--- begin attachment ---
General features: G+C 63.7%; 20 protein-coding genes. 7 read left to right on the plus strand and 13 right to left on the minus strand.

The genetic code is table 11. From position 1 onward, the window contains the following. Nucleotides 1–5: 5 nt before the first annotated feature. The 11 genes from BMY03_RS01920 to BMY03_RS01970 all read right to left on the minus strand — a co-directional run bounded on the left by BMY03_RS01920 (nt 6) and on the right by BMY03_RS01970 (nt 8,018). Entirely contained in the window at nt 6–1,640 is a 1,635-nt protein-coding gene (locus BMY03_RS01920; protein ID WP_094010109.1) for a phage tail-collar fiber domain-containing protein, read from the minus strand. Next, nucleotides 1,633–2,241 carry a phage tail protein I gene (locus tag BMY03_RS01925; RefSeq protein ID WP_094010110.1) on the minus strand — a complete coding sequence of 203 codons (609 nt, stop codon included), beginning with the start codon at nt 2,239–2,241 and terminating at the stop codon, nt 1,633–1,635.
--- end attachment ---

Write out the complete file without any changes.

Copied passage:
General features: G+C 63.7%; 20 protein-coding genes. 7 read left to right on the plus strand and 13 right to left on the minus strand.

The genetic code is table 11. From position 1 onward, the window contains the following. Nucleotides 1–5: 5 nt before the first annotated feature. The 11 genes from BMY03_RS01920 to BMY03_RS01970 all read right to left on the minus strand — a co-directional run bounded on the left by BMY03_RS01920 (nt 6) and on the right by BMY03_RS01970 (nt 8,018). Entirely contained in the window at nt 6–1,640 is a 1,635-nt protein-coding gene (locus BMY03_RS01920; protein ID WP_094010109.1) for a phage tail-collar fiber domain-containing protein, read from the minus strand. Next, nucleotides 1,633–2,241 carry a phage tail protein I gene (locus tag BMY03_RS01925; RefSeq protein ID WP_094010110.1) on the minus strand — a complete coding sequence of 203 codons (609 nt, stop codon included), beginning with the start codon at nt 2,239–2,241 and terminating at the stop codon, nt 1,633–1,635.